Darkest Auldearn wrote:
Lady_Lilith wrote:That's not 'source' material, that is a mistake early Wiccans did and that modern Wiccans do not make. Academia, with the original definition of witchcraft as "harmful magical practices" supports that witches were beyond any religion. Gardner, Valiente, etc are not the end all be all of witchcraft and witches, nor are they "authorities" just because they popularized it. They're authorities on Wicca and Wiccan witchcraft, but not witchcraft itself since the term is insanely broad.
source material, I'm afraid. Gerald Gardner didn't popularize modern Witchcraft; he was the first person to codify it into an applicable religion, similar to how Anton Szandor LaVey codified Satanism almost a decade after Gardner.
There is no basis in evidence that there was any codified religion dedicated to Witchcraft prior to High Magic's Aid
, and then officially, Witchcraft Today
and The Meaning of Witchcraft
. When people argue the opposite, they usually get mired in things like early Heathan/Pagan concepts, "cunning folk" and sympathetic magic practices. None of these were "religions" per se, and were little more than localised sets of superstitions that were applied to individual communities that had need of magical (for want of a better term) services.
Secondly, and more importantly, you're dismissing academic study because... Why? Academics don't simply identify Witchcraft as what you presumably term "maleficia", and an argument to the contrary only highlights that you're hopelessly out of touch with the breadth of modern research.
If you want to argue this point, I'm afraid I'm going to have to insist on evidence
Wicca is a modern religion
, witchcraft exists outside of Wicca. They are authorities on their specific brand of witchcraft and Wicca as a religion. They are NOT authorities on witchcraft as a whole. If they were, brujeria would have never developed independently without them even knowing. Witchcraft does not belong to one culture. Not once did I say that witchcraft as a religion existed prior to then, what I said was that it was "beyond" religion because magic usage dates back to at least prehistoric times when people tried to use such practices to control domestication, the hunt, and nature. This is mentioned in my anthropology textbook. (Citation below) That means "witchcraft" in the dated sense, did as well.
Per academia ancient witchcraft is as generally defined as harmful magic. This is what I am saying. Witches, sometimes those who were born that way, were thought to harm communities. This still happens in many parts of the world, where people are scape goated, and you will see WITCH used in the original way in cultures such as Mexico, African cultures, and India, and not the broad Neopagan definition that people such as Gardner said.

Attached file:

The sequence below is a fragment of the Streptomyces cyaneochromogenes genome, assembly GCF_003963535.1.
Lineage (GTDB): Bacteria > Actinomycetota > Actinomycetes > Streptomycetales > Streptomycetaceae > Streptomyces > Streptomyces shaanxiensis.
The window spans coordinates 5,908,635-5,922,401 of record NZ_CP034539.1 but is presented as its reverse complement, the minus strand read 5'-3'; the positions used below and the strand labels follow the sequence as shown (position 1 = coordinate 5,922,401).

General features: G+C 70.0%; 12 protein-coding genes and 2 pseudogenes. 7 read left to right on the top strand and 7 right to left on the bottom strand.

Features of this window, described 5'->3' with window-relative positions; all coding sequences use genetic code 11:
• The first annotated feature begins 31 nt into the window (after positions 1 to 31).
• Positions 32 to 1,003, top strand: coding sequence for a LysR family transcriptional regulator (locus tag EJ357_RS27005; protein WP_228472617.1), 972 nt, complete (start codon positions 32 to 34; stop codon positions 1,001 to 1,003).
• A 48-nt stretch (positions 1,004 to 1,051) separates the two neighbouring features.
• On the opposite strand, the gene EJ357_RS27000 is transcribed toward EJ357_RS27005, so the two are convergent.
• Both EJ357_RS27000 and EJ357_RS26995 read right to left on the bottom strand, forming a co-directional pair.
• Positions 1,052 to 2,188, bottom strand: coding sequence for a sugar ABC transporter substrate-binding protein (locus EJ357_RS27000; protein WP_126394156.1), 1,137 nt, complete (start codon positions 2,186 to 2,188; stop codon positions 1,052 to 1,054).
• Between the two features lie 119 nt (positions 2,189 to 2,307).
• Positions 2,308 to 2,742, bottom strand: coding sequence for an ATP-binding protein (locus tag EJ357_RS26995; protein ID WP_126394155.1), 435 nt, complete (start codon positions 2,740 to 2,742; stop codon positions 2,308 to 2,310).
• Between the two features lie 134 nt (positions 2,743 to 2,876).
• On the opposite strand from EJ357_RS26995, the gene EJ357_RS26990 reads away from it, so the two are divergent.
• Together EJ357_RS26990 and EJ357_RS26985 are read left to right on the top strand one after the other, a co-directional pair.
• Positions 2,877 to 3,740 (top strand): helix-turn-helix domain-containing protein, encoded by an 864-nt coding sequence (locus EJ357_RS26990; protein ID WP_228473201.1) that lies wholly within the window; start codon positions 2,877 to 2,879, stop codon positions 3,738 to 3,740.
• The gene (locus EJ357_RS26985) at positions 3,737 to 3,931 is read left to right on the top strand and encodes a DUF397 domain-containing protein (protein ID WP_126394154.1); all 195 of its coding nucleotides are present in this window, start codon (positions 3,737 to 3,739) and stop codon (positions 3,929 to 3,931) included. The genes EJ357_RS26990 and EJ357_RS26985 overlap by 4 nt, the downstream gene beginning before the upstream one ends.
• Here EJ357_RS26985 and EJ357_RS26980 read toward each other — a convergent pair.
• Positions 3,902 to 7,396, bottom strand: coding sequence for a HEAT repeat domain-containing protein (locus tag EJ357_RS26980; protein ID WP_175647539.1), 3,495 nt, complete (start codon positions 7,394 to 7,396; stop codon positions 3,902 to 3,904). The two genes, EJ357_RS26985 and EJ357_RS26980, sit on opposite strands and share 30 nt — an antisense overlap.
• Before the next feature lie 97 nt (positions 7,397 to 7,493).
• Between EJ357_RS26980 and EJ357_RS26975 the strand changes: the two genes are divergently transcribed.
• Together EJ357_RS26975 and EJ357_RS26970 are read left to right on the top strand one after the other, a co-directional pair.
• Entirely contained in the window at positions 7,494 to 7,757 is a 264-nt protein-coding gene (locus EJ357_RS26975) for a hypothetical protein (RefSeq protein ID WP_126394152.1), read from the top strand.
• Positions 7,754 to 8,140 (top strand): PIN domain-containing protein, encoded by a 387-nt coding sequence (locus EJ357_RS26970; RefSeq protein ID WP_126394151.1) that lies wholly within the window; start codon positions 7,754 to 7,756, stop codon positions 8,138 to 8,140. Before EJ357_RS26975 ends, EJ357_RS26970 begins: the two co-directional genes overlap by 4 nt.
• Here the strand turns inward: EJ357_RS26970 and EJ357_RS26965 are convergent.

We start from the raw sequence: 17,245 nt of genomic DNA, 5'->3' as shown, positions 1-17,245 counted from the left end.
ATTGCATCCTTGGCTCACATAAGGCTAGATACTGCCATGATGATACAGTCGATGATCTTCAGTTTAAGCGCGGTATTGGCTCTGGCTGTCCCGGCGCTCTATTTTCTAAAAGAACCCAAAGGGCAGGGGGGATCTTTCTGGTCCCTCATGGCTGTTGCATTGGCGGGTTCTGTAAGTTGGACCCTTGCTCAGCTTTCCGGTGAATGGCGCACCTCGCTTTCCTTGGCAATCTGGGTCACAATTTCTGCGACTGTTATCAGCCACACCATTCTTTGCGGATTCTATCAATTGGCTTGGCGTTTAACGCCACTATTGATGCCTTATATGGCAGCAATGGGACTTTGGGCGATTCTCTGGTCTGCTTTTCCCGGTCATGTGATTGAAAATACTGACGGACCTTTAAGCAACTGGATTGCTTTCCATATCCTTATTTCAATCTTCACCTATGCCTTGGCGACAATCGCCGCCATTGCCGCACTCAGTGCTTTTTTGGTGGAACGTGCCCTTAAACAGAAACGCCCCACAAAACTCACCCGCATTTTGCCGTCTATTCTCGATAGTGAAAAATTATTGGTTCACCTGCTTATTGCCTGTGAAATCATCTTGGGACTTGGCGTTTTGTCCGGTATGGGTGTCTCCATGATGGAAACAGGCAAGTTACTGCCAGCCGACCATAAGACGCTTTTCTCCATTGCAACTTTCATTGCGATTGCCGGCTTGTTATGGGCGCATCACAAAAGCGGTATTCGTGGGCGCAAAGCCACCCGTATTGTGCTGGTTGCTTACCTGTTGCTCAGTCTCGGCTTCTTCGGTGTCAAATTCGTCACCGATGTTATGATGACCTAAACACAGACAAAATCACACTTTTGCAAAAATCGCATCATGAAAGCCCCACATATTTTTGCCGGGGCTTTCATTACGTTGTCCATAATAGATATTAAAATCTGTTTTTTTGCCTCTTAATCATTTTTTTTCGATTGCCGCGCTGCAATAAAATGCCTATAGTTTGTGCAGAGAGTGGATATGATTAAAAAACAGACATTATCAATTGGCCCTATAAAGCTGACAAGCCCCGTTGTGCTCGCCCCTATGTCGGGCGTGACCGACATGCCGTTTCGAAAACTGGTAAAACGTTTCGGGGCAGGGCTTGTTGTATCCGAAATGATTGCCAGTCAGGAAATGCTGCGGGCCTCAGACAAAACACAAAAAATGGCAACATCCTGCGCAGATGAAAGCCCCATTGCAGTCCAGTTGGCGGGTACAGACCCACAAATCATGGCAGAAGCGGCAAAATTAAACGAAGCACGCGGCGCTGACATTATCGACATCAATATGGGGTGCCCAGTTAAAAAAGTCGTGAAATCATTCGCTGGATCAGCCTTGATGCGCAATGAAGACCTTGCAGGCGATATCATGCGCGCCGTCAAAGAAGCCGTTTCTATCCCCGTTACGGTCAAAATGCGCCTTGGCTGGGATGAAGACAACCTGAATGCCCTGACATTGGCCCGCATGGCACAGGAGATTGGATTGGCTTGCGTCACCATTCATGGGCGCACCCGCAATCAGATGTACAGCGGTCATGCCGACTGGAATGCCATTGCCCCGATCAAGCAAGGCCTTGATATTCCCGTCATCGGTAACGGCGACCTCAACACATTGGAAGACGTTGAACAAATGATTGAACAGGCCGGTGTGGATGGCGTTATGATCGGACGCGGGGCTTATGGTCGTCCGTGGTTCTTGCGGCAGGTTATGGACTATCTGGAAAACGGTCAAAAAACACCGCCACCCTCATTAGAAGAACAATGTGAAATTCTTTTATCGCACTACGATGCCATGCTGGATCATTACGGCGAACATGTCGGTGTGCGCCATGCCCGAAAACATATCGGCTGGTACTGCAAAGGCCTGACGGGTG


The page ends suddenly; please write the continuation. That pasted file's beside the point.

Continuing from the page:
Need some citations?
Maqlu texts of ancient Akkadia, in which a lengthy anti-witchcraft ritual is performed and includes burning the witch, a concept outside of Abrahamic religion. Daayan or Daayani in India, which does not have a positive image.
Here's some book citations:
Magic, Witchcraft, and Religion: An Anthropological study of the Supernatural (4th edition) by Lehmann and Meyers. Page 200 and probably 409-410. This book goes mostly in depth into how most cultures, especially ancient, viewed witches. Phillips Stevens, Jr. talks about how witchcraft was perceived as social problem that is disruptive to to society compared to modern urban developments, where it is not.
An Illustrated Dictionary of Gods, Demons, and Symbols of Ancient Mesopotamia by Black and Green (Under:Witchcraft)
Kottack's Anthropology: Appreciating Human Diversity show cases the old school usage of the word on 501-502 under "social control". On 503 he goes on about shamans.
Anton LaVey also mentioned it. I think it was in the Satanic Witch.
Also, comparing Satanism to witchcraft is a bad example in my opinion. Satanism is not really a phenomena outside of Abrahamic influenced cultures, witchcraft is.
"Magick/Witchcraft are tools, and that's it".
Tools to do what, exactly?
To change a circumstance.
Hermeticism isn't Christianity, either. An assertion to the contrary is illogical gibberish.
Never said it was. Said that magic/Christianity has been mixing for sometime.
Trying to argue that Christianity and Witchcraft are compatible, by adding in Jewish mysticism, is about as poor an argument as you could possibly make. I know very well what Qabbalah and Rosicrucianism is, and I have personal experience with a Brujo. At this point, you're just throwing out obscure religious notions and hoping that I don't know anything about them. This passage of yours isn't even making a point... It's just random sentences.
I'm sorry, but every response you've posted so far smacks of millennial thinking; facts are secondary to feelings.
That's just not how information works, I'm afraid.
Nope. I listed instances of Christian magick which takes inspiration from Kabbalah, you say it's wrong because you have facts to the contrary and then go on about how it's about feelings and not facts. Yet you have not cited any facts, other than your opinions? But I am emotional?
Also, I cited my sources down to specific academic books and pages. You have yet to do so. Rather, you resort to ad hominem, straw man, which may be you just misunderstanding me, and assumptions about my character. Try again.